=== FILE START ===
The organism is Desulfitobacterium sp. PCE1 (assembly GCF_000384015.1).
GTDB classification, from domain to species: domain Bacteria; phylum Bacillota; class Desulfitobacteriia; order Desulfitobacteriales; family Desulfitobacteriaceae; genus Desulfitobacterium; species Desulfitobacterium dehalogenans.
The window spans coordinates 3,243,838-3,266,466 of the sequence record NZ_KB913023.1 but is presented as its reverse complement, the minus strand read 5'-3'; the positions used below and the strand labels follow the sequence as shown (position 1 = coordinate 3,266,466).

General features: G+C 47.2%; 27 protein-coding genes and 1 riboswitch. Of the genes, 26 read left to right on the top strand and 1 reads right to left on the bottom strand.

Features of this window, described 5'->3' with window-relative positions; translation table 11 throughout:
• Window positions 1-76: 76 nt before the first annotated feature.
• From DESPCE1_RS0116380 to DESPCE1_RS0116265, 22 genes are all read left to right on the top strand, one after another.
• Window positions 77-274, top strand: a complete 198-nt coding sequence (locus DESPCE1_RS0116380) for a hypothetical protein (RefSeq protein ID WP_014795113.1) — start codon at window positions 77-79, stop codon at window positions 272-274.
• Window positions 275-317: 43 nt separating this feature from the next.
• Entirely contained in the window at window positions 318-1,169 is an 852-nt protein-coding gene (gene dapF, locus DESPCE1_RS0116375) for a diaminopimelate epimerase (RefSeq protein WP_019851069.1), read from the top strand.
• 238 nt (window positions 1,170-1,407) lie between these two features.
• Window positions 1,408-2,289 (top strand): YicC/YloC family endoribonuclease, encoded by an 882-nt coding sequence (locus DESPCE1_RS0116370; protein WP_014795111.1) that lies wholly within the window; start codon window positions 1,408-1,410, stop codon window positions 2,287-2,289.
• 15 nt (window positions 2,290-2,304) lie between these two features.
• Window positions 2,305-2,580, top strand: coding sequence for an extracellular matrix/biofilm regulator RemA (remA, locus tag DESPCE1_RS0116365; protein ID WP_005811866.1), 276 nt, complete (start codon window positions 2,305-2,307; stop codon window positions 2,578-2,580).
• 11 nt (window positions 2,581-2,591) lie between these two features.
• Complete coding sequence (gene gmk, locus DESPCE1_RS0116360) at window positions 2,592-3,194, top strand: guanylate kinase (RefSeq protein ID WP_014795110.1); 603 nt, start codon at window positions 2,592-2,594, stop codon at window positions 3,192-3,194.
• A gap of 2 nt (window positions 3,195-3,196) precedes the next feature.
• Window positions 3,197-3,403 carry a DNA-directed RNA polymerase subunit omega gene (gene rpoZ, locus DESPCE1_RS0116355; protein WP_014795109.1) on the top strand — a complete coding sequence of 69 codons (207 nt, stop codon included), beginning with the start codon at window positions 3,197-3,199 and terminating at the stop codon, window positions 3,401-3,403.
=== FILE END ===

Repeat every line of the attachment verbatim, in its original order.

The organism is Desulfitobacterium sp. PCE1 (assembly GCF_000384015.1).
GTDB classification, from domain to species: domain Bacteria; phylum Bacillota; class Desulfitobacteriia; order Desulfitobacteriales; family Desulfitobacteriaceae; genus Desulfitobacterium; species Desulfitobacterium dehalogenans.
The window spans coordinates 3,243,838-3,266,466 of the sequence record NZ_KB913023.1 but is presented as its reverse complement, the minus strand read 5'-3'; the positions used below and the strand labels follow the sequence as shown (position 1 = coordinate 3,266,466).

General features: G+C 47.2%; 27 protein-coding genes and 1 riboswitch. Of the genes, 26 read left to right on the top strand and 1 reads right to left on the bottom strand.

Features of this window, described 5'->3' with window-relative positions; translation table 11 throughout:
• Window positions 1-76: 76 nt before the first annotated feature.
• From DESPCE1_RS0116380 to DESPCE1_RS0116265, 22 genes are all read left to right on the top strand, one after another.
• Window positions 77-274, top strand: a complete 198-nt coding sequence (locus DESPCE1_RS0116380) for a hypothetical protein (RefSeq protein ID WP_014795113.1) — start codon at window positions 77-79, stop codon at window positions 272-274.
• Window positions 275-317: 43 nt separating this feature from the next.
• Entirely contained in the window at window positions 318-1,169 is an 852-nt protein-coding gene (gene dapF, locus DESPCE1_RS0116375) for a diaminopimelate epimerase (RefSeq protein WP_019851069.1), read from the top strand.
• 238 nt (window positions 1,170-1,407) lie between these two features.
• Window positions 1,408-2,289 (top strand): YicC/YloC family endoribonuclease, encoded by an 882-nt coding sequence (locus DESPCE1_RS0116370; protein WP_014795111.1) that lies wholly within the window; start codon window positions 1,408-1,410, stop codon window positions 2,287-2,289.
• 15 nt (window positions 2,290-2,304) lie between these two features.
• Window positions 2,305-2,580, top strand: coding sequence for an extracellular matrix/biofilm regulator RemA (remA, locus tag DESPCE1_RS0116365; protein ID WP_005811866.1), 276 nt, complete (start codon window positions 2,305-2,307; stop codon window positions 2,578-2,580).
• 11 nt (window positions 2,581-2,591) lie between these two features.
• Complete coding sequence (gene gmk, locus DESPCE1_RS0116360) at window positions 2,592-3,194, top strand: guanylate kinase (RefSeq protein ID WP_014795110.1); 603 nt, start codon at window positions 2,592-2,594, stop codon at window positions 3,192-3,194.
• A gap of 2 nt (window positions 3,195-3,196) precedes the next feature.
• Window positions 3,197-3,403 carry a DNA-directed RNA polymerase subunit omega gene (gene rpoZ, locus DESPCE1_RS0116355; protein WP_014795109.1) on the top strand — a complete coding sequence of 69 codons (207 nt, stop codon included), beginning with the start codon at window positions 3,197-3,199 and terminating at the stop codon, window positions 3,401-3,403.